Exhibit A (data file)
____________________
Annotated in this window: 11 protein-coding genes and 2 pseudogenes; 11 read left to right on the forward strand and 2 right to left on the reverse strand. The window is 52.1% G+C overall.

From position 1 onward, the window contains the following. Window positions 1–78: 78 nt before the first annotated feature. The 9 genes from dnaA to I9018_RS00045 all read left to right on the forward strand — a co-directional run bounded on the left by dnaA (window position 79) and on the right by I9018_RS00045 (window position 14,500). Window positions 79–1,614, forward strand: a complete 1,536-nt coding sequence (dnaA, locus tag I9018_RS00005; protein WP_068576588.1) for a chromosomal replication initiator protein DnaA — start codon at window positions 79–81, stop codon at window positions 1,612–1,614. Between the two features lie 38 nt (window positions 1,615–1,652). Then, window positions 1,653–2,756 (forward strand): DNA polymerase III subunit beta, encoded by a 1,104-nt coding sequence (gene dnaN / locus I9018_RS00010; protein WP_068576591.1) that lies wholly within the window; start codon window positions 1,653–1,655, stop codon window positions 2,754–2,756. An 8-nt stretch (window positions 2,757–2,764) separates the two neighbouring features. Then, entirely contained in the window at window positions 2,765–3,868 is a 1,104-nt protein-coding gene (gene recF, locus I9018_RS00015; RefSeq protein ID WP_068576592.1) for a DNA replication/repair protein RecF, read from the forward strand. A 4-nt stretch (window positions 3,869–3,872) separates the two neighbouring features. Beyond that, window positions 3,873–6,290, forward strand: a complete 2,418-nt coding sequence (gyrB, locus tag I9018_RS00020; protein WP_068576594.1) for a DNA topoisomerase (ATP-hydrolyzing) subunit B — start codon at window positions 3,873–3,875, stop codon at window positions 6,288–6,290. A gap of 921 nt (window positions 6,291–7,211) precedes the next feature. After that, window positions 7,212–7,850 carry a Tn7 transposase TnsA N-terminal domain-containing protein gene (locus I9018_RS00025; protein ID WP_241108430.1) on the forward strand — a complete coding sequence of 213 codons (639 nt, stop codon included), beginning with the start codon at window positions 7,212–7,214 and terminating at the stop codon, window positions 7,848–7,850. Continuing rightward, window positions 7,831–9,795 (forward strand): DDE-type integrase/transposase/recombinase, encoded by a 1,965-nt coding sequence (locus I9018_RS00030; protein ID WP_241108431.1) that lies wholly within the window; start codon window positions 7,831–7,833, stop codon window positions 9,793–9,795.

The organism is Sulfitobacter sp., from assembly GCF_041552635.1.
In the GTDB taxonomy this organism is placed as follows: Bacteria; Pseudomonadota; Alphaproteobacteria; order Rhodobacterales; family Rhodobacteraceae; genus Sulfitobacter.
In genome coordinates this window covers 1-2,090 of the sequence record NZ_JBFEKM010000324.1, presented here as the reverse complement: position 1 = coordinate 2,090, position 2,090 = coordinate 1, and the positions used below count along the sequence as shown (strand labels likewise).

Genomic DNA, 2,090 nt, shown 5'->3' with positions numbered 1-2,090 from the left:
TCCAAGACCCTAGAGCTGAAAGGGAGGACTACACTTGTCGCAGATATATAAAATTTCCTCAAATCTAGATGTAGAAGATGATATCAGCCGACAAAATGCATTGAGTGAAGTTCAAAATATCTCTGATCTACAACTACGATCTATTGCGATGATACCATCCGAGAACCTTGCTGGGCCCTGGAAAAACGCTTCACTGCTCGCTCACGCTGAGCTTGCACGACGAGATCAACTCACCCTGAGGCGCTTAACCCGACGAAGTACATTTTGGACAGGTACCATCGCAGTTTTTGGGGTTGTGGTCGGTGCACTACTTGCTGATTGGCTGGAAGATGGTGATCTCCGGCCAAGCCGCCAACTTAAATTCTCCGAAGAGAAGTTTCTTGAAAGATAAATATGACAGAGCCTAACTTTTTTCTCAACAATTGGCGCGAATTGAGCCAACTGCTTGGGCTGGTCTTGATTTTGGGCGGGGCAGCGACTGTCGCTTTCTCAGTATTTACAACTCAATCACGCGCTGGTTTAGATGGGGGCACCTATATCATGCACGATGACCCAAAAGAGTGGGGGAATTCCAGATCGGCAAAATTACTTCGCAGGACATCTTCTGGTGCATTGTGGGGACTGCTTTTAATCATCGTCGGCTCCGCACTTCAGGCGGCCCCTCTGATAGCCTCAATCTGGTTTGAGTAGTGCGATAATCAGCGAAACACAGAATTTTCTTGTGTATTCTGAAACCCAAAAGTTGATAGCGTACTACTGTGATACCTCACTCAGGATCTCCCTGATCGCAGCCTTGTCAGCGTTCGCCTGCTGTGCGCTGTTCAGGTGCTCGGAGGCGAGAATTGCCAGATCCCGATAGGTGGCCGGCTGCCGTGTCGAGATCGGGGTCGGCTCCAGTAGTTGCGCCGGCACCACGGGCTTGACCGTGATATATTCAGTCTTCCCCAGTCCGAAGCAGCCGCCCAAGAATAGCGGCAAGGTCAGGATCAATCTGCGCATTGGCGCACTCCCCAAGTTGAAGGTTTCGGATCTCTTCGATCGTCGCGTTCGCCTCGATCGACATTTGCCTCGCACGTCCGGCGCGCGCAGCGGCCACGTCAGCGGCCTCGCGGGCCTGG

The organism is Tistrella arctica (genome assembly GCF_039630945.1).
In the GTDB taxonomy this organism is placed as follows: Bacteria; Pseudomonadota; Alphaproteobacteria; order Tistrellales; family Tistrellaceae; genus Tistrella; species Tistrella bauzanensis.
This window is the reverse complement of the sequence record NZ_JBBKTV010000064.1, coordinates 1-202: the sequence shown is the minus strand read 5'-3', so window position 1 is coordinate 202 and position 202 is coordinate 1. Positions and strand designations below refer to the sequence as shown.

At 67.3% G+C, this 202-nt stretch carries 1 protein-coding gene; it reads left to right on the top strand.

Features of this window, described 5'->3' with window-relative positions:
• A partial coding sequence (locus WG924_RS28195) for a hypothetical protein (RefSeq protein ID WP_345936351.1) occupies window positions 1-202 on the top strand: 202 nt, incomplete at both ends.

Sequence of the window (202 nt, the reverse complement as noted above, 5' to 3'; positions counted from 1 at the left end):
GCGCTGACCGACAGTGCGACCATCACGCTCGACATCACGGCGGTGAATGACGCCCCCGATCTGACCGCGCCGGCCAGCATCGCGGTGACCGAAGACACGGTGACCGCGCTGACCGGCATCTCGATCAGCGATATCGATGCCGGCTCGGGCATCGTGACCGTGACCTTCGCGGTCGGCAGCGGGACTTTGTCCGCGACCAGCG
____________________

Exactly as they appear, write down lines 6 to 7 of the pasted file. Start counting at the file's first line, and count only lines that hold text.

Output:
Genomic DNA, 2,090 nt, shown 5'->3' with positions numbered 1-2,090 from the left:
TCCAAGACCCTAGAGCTGAAAGGGAGGACTACACTTGTCGCAGATATATAAAATTTCCTCAAATCTAGATGTAGAAGATGATATCAGCCGACAAAATGCATTGAGTGAAGTTCAAAATATCTCTGATCTACAACTACGATCTATTGCGATGATACCATCCGAGAACCTTGCTGGGCCCTGGAAAAACGCTTCACTGCTCGCTCACGCTGAGCTTGCACGACGAGATCAACTCACCCTGAGGCGCTTAACCCGACGAAGTACATTTTGGACAGGTACCATCGCAGTTTTTGGGGTTGTGGTCGGTGCACTACTTGCTGATTGGCTGGAAGATGGTGATCTCCGGCCAAGCCGCCAACTTAAATTCTCCGAAGAGAAGTTTCTTGAAAGATAAATATGACAGAGCCTAACTTTTTTCTCAACAATTGGCGCGAATTGAGCCAACTGCTTGGGCTGGTCTTGATTTTGGGCGGGGCAGCGACTGTCGCTTTCTCAGTATTTACAACTCAATCACGCGCTGGTTTAGATGGGGGCACCTATATCATGCACGATGACCCAAAAGAGTGGGGGAATTCCAGATCGGCAAAATTACTTCGCAGGACATCTTCTGGTGCATTGTGGGGACTGCTTTTAATCATCGTCGGCTCCGCACTTCAGGCGGCCCCTCTGATAGCCTCAATCTGGTTTGAGTAGTGCGATAATCAGCGAAACACAGAATTTTCTTGTGTATTCTGAAACCCAAAAGTTGATAGCGTACTACTGTGATACCTCACTCAGGATCTCCCTGATCGCAGCCTTGTCAGCGTTCGCCTGCTGTGCGCTGTTCAGGTGCTCGGAGGCGAGAATTGCCAGATCCCGATAGGTGGCCGGCTGCCGTGTCGAGATCGGGGTCGGCTCCAGTAGTTGCGCCGGCACCACGGGCTTGACCGTGATATATTCAGTCTTCCCCAGTCCGAAGCAGCCGCCCAAGAATAGCGGCAAGGTCAGGATCAATCTGCGCATTGGCGCACTCCCCAAGTTGAAGGTTTCGGATCTCTTCGATCGTCGCGTTCGCCTCGATCGACATTTGCCTCGCACGTCCGGCGCGCGCAGCGGCCACGTCAGCGGCCTCGCGGGCCTGG